Winter adventure on the island

Moments of pleasures

To many folk coming to do their weekend shopping in Lerwick, Victoria Pier, adjacent to the Small Boat Harbour, rhymes with carpark & familiar trawlers from Shetland, Banff or Peterhead most of the year. 
To the explorer-yachtsman (or cruise liner)-visitor, it may feel like the starting point of some delectable adventure. This focal point, officially open in 1886 as the main landing area for fishermen and wealthy visitors traveling on steamers, hosts (during the high season) memorable events – marquis and booths, erected around Johnsmas (Summer Solstice), celebrate A Flavour of Shetland and renewed bonds with Norway through (notably) the Lerwick-Bergen Race… Victoria Pier welcomes the world to the island’s pictoresque (and only) urban centre.  Small cruise liners tie themselves to its bollards – tenders from much bigger cruise ships whizz through the Bressay Sound to bring their hords of passengers to our shore. Excursion coaches’ drivers and Tourist Guides wait with a smile… 
The “Bay of mud” turns a beehive! Visitors to Lerwick Harbour

During the winter months, STGA Accredited  Green Badge Tourist Guides prepare for the next high season through an elaborate educational programme. With an ever-increasing number of cruise liners pit-stopping in our Venice of The North,  a new class of guides are training for 2011, as some 58 cruise ships already line up on paper, together with The Tall Ships Races back in Lerwick… The Tall Ships Races 2011

Yesterday morning, Victoria Pier basked in generous winter sun. Saturday shoppers flocked to “Da Street” (the main commercial artery) whilst we began an adventure. Down to Sumburgh we went on our minibus! Wilson was at the wheel, Lawrence & Catriona, at the microphone, whilst our cohort of guide trainees held to clipboards and pens on their final demo tour. Deborah and I sat at the back. As we crossed the 60th Parallel, our nordic sun powered our smiles. Mr Tulloch delighted us with his expertise & experience at the mic’ down to Grutness map via Fladdabister and Bigton  before he handled me the device for a demo tour at Sumburgh Head.  

My love for this headland and nature reserve has not waned away from my wardening time within the RSPB, au contraire – as a matter of fact, it glows like the sun. Our trainees already felt it last May in the presence of our seabirds during a first demonstration tour. Yesterday felt no different. Our winter wildlife bathed in light. Guiding is fun in all seasons!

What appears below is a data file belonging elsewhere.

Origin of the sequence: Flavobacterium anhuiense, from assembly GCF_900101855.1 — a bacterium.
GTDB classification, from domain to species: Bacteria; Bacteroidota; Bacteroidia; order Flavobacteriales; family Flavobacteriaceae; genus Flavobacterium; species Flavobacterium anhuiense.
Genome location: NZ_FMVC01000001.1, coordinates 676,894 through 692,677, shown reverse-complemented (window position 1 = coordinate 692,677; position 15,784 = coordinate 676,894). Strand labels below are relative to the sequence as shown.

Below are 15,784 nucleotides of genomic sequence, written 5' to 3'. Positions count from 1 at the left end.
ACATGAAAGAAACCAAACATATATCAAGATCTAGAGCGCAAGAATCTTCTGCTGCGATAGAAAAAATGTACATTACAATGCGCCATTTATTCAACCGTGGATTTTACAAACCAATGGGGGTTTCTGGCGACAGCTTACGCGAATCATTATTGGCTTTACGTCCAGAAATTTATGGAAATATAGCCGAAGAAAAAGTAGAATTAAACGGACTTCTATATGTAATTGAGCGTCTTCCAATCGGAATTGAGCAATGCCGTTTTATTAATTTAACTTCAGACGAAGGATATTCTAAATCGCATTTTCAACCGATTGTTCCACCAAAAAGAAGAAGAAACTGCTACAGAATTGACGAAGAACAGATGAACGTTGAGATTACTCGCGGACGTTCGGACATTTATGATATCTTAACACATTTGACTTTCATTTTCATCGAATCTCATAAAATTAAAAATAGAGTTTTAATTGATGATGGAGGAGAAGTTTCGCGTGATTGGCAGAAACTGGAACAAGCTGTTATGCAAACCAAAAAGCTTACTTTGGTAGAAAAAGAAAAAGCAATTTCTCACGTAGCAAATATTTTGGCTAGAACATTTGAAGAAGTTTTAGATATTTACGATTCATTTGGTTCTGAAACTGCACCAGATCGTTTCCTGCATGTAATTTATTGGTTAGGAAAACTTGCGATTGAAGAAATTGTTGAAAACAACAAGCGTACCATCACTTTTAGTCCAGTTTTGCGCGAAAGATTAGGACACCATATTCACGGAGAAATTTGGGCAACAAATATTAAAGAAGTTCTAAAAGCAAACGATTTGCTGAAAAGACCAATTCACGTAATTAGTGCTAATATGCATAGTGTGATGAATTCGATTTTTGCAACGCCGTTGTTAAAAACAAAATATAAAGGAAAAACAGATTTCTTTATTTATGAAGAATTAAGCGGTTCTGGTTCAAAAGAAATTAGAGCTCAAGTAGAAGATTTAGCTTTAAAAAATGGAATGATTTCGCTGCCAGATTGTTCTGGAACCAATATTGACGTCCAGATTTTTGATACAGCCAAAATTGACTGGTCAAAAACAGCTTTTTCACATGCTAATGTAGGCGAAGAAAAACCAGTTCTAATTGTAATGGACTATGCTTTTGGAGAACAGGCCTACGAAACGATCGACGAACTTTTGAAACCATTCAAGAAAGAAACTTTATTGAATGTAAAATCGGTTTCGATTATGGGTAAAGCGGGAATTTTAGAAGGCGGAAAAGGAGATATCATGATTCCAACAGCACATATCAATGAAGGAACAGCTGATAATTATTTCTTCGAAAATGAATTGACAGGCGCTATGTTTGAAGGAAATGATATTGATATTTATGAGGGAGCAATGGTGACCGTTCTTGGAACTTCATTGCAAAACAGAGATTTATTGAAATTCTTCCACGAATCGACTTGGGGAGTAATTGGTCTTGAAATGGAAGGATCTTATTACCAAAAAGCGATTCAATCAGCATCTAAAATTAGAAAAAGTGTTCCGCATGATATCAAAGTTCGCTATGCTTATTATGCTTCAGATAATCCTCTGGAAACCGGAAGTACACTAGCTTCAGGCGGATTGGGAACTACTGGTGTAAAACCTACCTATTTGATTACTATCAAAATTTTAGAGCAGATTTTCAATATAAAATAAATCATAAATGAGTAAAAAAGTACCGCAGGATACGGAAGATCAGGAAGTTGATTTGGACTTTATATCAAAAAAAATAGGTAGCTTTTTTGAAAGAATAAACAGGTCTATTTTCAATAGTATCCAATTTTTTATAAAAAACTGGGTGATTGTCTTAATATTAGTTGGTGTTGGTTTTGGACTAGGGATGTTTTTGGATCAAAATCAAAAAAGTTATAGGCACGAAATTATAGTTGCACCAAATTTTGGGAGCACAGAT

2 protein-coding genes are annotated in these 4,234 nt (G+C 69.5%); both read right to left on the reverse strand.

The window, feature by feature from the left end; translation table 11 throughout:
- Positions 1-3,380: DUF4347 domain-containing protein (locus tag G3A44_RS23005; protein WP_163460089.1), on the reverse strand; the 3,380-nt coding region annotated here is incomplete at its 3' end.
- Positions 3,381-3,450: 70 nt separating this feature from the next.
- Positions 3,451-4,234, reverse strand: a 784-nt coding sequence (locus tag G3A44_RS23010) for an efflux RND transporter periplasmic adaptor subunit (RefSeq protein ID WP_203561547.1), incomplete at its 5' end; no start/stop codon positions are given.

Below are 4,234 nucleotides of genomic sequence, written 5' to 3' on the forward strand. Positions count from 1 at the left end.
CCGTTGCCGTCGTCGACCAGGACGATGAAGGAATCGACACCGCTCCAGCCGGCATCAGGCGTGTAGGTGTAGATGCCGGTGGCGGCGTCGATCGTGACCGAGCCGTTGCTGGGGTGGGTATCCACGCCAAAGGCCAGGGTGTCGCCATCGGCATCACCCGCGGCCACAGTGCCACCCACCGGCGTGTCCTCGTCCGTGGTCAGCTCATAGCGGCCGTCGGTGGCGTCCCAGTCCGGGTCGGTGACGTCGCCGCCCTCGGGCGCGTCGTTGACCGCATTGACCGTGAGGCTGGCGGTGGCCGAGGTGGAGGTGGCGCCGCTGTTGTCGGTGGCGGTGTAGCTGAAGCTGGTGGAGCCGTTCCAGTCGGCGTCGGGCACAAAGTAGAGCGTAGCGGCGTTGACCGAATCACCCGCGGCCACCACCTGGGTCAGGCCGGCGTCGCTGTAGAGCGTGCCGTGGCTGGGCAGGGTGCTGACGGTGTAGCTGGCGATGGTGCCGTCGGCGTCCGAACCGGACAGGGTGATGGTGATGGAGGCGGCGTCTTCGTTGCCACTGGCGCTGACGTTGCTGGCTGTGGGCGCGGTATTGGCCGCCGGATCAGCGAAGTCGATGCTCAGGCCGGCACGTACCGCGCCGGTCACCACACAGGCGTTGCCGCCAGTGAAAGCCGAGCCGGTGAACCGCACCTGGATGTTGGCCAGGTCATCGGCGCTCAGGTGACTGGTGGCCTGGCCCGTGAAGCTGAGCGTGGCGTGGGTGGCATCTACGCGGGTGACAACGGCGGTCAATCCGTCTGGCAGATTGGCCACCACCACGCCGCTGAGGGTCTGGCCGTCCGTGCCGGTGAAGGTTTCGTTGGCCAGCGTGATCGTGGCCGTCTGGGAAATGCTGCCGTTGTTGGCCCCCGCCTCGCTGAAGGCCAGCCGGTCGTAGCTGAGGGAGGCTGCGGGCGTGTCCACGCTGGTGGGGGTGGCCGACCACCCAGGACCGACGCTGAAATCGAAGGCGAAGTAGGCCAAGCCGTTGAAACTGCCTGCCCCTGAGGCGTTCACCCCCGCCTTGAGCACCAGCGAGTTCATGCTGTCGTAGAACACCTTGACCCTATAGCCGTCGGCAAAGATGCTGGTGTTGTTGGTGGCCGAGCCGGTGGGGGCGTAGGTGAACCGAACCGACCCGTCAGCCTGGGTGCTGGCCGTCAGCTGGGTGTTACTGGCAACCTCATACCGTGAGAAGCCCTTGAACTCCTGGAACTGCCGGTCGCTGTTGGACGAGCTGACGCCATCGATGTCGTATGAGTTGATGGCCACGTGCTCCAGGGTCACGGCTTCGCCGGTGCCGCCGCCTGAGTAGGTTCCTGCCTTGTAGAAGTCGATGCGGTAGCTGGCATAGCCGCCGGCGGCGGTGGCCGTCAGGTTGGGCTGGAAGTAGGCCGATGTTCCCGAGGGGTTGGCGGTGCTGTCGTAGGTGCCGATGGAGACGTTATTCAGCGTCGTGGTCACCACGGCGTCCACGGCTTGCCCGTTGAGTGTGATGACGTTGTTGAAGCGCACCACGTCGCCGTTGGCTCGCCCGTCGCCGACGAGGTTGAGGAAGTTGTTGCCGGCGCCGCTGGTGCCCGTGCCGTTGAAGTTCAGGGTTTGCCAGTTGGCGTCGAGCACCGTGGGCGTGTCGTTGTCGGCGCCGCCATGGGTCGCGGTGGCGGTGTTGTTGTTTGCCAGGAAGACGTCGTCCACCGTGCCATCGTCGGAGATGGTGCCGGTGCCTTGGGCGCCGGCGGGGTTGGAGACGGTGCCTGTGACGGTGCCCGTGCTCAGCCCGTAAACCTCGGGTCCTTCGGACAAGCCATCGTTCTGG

Lunch at the Sumburgh Hotel… Early afternoon at Jarlshof.

Jarlshof, that name invented by Sir Walter Scott for the purpose of a novel, remains one of the best places in Britain to walk through time, from the Late New Stone Age to the late 17th century of our era. I never tire of its stones! Whilst Lawrence began the site tour, Deborah ended it with passion. Jarlshof

By the time we returned to our minibus, the sun glittered on Atlantic and Horse Island.

Guiding, training or mentoring rekindle taste for adventures. Yes, we are blessed to live and share this magical environment. I am eager to reach our Vernal Equinox and see how our trainees progress toward their final assessment. Our nordic garden never fails to foster our inspiration.


Filed under 60N, atlantic, images, island, lerwick, winter, writing

4 responses to “Winter adventure on the island

  1. I love Jarlshof, but the settlement at Sumburgh is even better—

  2. Kay

    such wonderful photos. Magical indeed

  3. Would you be referring to its Iron Age sibling at Scatness, Elizabeth? I love that one too :-)Jarlshof is just a peerie bit more adventurous as far as time warps are concerned!N x

  4. Thank you kindly, Kay :-)In low season, the light does not seem to unveil our world the same way… Although, we have begun our nordic path towards the Vernal Equinox and it is still light as I type. Days are beginning to stretch like rubberbands :-)N x

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